Title: Lost and Found
Author: Simon Avery
Collection: Beneath The Ground
Editor: Joel Lane
Publisher: Alchemy Press
Release Date: 2002, although I’ve also heard that a “problem with printers” meant the release date was actually 2003.
The blurb on the back of Beneath The Ground promises “tales that explore the transition between our world and the tunnels and mines beneath”. As with any anthology, some of the tales are more successful at fulfilling this promise than others and, as we all know, “getting” a story is a very subjective thing. Two stories in this collection really stood out for me; Where Once I Did My Love Beguile by John Howard and Lost and Found by Simon Avery. It was difficult to pick just one for review but in the end I opted for Simon’s story as it fed into an old phobia of mine, the London Underground system.
Lost and Found is, at its most basic, the tale of an obscure folk singer’s descent into madness and his eventual disappearance told through his friend (who remains nameless). It is set in both the seventies, when Danny’s life falls apart, and in the early 2000’s, when his friend and Danny’s sister renew an old relationship. Simon bridges the two decades beautifully with a series of letters sent from Danny to the friend who then shares them with Danny’s sister, Sarah.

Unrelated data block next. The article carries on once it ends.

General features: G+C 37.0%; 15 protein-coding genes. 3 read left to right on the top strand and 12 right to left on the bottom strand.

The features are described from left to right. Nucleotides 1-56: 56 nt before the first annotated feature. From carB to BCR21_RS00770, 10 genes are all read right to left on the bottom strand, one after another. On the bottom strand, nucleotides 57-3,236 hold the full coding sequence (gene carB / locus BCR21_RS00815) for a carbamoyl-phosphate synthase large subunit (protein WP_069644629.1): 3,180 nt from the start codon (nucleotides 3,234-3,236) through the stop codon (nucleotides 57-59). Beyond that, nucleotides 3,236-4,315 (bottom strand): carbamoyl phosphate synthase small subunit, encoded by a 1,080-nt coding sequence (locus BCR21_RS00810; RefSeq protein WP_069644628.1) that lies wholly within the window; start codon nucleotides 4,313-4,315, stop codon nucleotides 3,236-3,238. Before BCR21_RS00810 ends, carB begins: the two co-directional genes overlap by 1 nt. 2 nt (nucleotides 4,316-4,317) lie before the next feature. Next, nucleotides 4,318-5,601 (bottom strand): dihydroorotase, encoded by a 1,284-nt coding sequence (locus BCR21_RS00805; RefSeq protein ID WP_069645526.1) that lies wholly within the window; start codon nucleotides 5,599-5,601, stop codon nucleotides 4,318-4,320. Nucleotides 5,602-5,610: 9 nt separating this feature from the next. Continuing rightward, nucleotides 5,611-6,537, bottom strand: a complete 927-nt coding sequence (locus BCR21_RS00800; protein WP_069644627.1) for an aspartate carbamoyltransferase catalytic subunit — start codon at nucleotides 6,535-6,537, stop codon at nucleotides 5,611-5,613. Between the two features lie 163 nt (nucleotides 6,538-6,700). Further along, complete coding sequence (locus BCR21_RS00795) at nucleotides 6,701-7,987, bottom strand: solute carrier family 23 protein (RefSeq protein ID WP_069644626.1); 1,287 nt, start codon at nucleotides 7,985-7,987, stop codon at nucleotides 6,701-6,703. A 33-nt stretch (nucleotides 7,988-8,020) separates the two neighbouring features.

Throughout his mental breakdown Danny becomes increasingly obsessed with the London Underground system, finding himself there frequently when he wakes, and ultimately becoming convinced of its otherworldly nature to which he is invariably drawn. As his sister points out, “it was London. Somehow, once it got hold of him, it was corrosive”.
Each detail of the story crafted by Simon feeds a quietly oppressive feel to the narration. This is just another London disappearance which goes unnoticed apart from by Danny’s close friends; there are no national headlines, no public outcry, just another person lost to the city. As for Danny’s version of events, told through his letters, this is just as simply told. That otherworldly existence he glimpses then pursues just is, without any need to over-describe or fill with visceral images.
Lost and Found is a beautiful and haunting read, one which won’t easily be forgotten.
Sharon Ring’s blog is Dark Fiction Review